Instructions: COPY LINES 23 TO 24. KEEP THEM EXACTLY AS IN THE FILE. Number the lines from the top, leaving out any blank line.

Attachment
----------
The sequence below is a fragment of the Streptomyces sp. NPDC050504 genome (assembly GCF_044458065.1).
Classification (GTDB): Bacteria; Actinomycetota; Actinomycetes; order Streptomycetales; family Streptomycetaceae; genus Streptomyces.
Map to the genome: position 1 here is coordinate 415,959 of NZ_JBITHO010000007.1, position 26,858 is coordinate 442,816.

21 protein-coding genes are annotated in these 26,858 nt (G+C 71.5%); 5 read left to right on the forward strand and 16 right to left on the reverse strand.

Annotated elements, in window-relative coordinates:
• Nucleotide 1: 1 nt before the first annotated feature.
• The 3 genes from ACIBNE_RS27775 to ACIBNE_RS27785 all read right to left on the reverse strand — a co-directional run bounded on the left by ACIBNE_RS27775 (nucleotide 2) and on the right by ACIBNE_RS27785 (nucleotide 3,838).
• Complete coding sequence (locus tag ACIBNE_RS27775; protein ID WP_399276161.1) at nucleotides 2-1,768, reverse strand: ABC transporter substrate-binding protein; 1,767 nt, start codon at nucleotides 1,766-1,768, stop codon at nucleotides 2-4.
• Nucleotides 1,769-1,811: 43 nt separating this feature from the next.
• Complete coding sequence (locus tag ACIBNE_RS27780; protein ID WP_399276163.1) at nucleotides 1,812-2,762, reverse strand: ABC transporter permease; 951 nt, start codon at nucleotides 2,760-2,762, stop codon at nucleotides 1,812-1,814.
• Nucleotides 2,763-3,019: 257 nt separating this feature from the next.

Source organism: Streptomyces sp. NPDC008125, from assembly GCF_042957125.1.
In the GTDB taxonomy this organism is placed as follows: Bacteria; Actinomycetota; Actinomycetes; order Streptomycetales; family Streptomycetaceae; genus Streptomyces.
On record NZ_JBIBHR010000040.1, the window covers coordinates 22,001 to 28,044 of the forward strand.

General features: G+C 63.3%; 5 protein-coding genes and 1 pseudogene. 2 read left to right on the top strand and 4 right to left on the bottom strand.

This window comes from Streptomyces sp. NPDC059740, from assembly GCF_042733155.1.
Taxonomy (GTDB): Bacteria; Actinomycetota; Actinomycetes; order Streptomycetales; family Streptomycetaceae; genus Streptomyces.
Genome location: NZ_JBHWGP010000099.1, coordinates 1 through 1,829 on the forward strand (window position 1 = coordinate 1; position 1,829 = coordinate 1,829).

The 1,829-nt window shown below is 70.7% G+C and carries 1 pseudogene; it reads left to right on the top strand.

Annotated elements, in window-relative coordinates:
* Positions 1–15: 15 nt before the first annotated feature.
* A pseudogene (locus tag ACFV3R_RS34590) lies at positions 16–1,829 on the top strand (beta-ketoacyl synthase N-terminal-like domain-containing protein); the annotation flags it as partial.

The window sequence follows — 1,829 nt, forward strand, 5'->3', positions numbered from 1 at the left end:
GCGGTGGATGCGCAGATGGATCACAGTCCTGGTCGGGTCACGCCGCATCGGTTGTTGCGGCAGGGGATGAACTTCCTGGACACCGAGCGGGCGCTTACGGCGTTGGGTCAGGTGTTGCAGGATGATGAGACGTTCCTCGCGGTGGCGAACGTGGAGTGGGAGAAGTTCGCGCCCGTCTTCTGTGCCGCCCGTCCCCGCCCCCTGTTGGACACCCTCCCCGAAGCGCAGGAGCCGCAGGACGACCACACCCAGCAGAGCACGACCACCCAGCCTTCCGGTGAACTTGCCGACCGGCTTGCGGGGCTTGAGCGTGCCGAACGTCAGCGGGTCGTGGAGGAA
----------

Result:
The window sequence follows — 1,829 nt, forward strand, 5'->3', positions numbered from 1 at the left end:
GCGGTGGATGCGCAGATGGATCACAGTCCTGGTCGGGTCACGCCGCATCGGTTGTTGCGGCAGGGGATGAACTTCCTGGACACCGAGCGGGCGCTTACGGCGTTGGGTCAGGTGTTGCAGGATGATGAGACGTTCCTCGCGGTGGCGAACGTGGAGTGGGAGAAGTTCGCGCCCGTCTTCTGTGCCGCCCGTCCCCGCCCCCTGTTGGACACCCTCCCCGAAGCGCAGGAGCCGCAGGACGACCACACCCAGCAGAGCACGACCACCCAGCCTTCCGGTGAACTTGCCGACCGGCTTGCGGGGCTTGAGCGTGCCGAACGTCAGCGGGTCGTGGAGGAA